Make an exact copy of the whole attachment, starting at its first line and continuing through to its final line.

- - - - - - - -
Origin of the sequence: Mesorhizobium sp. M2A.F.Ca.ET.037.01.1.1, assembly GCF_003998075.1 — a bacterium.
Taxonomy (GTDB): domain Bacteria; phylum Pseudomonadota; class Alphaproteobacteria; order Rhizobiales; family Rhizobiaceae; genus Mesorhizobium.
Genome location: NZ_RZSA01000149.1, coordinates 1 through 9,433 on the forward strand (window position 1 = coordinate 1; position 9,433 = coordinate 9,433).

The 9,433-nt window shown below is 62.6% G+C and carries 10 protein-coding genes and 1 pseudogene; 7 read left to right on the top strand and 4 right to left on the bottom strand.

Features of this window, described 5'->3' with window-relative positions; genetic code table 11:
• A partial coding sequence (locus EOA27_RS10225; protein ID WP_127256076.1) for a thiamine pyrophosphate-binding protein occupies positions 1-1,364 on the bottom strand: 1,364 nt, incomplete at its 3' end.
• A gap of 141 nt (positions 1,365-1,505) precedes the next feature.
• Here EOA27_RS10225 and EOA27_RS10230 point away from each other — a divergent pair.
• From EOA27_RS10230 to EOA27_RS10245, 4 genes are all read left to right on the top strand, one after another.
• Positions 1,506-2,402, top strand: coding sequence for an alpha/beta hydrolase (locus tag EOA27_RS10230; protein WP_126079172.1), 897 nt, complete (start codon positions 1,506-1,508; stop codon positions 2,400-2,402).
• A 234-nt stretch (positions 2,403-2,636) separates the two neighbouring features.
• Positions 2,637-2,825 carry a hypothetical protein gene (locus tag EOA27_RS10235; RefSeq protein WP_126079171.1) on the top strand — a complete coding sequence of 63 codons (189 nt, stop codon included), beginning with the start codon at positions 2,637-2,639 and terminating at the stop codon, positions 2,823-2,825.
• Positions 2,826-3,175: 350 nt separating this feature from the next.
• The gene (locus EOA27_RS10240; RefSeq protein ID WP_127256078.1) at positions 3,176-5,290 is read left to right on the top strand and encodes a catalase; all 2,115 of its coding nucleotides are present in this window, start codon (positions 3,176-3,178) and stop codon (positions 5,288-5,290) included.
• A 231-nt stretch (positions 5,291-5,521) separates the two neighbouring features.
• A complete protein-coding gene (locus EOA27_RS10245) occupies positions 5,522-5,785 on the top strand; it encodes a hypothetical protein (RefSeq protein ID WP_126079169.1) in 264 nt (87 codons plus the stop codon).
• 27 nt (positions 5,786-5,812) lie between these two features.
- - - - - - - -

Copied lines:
Origin of the sequence: Mesorhizobium sp. M2A.F.Ca.ET.037.01.1.1, assembly GCF_003998075.1 — a bacterium.
Taxonomy (GTDB): domain Bacteria; phylum Pseudomonadota; class Alphaproteobacteria; order Rhizobiales; family Rhizobiaceae; genus Mesorhizobium.
Genome location: NZ_RZSA01000149.1, coordinates 1 through 9,433 on the forward strand (window position 1 = coordinate 1; position 9,433 = coordinate 9,433).

The 9,433-nt window shown below is 62.6% G+C and carries 10 protein-coding genes and 1 pseudogene; 7 read left to right on the top strand and 4 right to left on the bottom strand.

Features of this window, described 5'->3' with window-relative positions; genetic code table 11:
• A partial coding sequence (locus EOA27_RS10225; protein ID WP_127256076.1) for a thiamine pyrophosphate-binding protein occupies positions 1-1,364 on the bottom strand: 1,364 nt, incomplete at its 3' end.
• A gap of 141 nt (positions 1,365-1,505) precedes the next feature.
• Here EOA27_RS10225 and EOA27_RS10230 point away from each other — a divergent pair.
• From EOA27_RS10230 to EOA27_RS10245, 4 genes are all read left to right on the top strand, one after another.
• Positions 1,506-2,402, top strand: coding sequence for an alpha/beta hydrolase (locus tag EOA27_RS10230; protein WP_126079172.1), 897 nt, complete (start codon positions 1,506-1,508; stop codon positions 2,400-2,402).
• A 234-nt stretch (positions 2,403-2,636) separates the two neighbouring features.
• Positions 2,637-2,825 carry a hypothetical protein gene (locus tag EOA27_RS10235; RefSeq protein WP_126079171.1) on the top strand — a complete coding sequence of 63 codons (189 nt, stop codon included), beginning with the start codon at positions 2,637-2,639 and terminating at the stop codon, positions 2,823-2,825.
• Positions 2,826-3,175: 350 nt separating this feature from the next.
• The gene (locus EOA27_RS10240; RefSeq protein ID WP_127256078.1) at positions 3,176-5,290 is read left to right on the top strand and encodes a catalase; all 2,115 of its coding nucleotides are present in this window, start codon (positions 3,176-3,178) and stop codon (positions 5,288-5,290) included.
• A 231-nt stretch (positions 5,291-5,521) separates the two neighbouring features.
• A complete protein-coding gene (locus EOA27_RS10245) occupies positions 5,522-5,785 on the top strand; it encodes a hypothetical protein (RefSeq protein ID WP_126079169.1) in 264 nt (87 codons plus the stop codon).
• 27 nt (positions 5,786-5,812) lie between these two features.